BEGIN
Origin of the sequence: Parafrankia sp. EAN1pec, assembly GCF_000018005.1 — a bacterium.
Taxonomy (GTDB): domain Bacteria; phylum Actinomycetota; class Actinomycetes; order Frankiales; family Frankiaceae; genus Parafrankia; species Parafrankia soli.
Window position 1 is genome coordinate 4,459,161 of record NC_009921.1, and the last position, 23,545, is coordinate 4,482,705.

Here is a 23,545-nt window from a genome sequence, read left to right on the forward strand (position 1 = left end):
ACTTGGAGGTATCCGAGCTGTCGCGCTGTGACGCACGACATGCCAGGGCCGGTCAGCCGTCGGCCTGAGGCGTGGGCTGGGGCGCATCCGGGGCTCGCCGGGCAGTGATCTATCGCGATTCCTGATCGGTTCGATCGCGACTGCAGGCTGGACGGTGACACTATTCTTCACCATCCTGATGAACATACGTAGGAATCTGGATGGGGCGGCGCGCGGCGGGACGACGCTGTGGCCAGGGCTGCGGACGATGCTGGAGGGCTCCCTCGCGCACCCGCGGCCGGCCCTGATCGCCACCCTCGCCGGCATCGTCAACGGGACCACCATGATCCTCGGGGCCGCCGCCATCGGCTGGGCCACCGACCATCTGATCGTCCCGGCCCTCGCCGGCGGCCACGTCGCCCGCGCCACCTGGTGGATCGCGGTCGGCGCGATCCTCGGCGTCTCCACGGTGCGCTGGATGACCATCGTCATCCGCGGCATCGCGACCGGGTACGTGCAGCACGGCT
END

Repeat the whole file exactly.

Origin of the sequence: Parafrankia sp. EAN1pec, assembly GCF_000018005.1 — a bacterium.
Taxonomy (GTDB): domain Bacteria; phylum Actinomycetota; class Actinomycetes; order Frankiales; family Frankiaceae; genus Parafrankia; species Parafrankia soli.
Window position 1 is genome coordinate 4,459,161 of record NC_009921.1, and the last position, 23,545, is coordinate 4,482,705.

Here is a 23,545-nt window from a genome sequence, read left to right on the forward strand (position 1 = left end):
ACTTGGAGGTATCCGAGCTGTCGCGCTGTGACGCACGACATGCCAGGGCCGGTCAGCCGTCGGCCTGAGGCGTGGGCTGGGGCGCATCCGGGGCTCGCCGGGCAGTGATCTATCGCGATTCCTGATCGGTTCGATCGCGACTGCAGGCTGGACGGTGACACTATTCTTCACCATCCTGATGAACATACGTAGGAATCTGGATGGGGCGGCGCGCGGCGGGACGACGCTGTGGCCAGGGCTGCGGACGATGCTGGAGGGCTCCCTCGCGCACCCGCGGCCGGCCCTGATCGCCACCCTCGCCGGCATCGTCAACGGGACCACCATGATCCTCGGGGCCGCCGCCATCGGCTGGGCCACCGACCATCTGATCGTCCCGGCCCTCGCCGGCGGCCACGTCGCCCGCGCCACCTGGTGGATCGCGGTCGGCGCGATCCTCGGCGTCTCCACGGTGCGCTGGATGACCATCGTCATCCGCGGCATCGCGACCGGGTACGTGCAGCACGGCT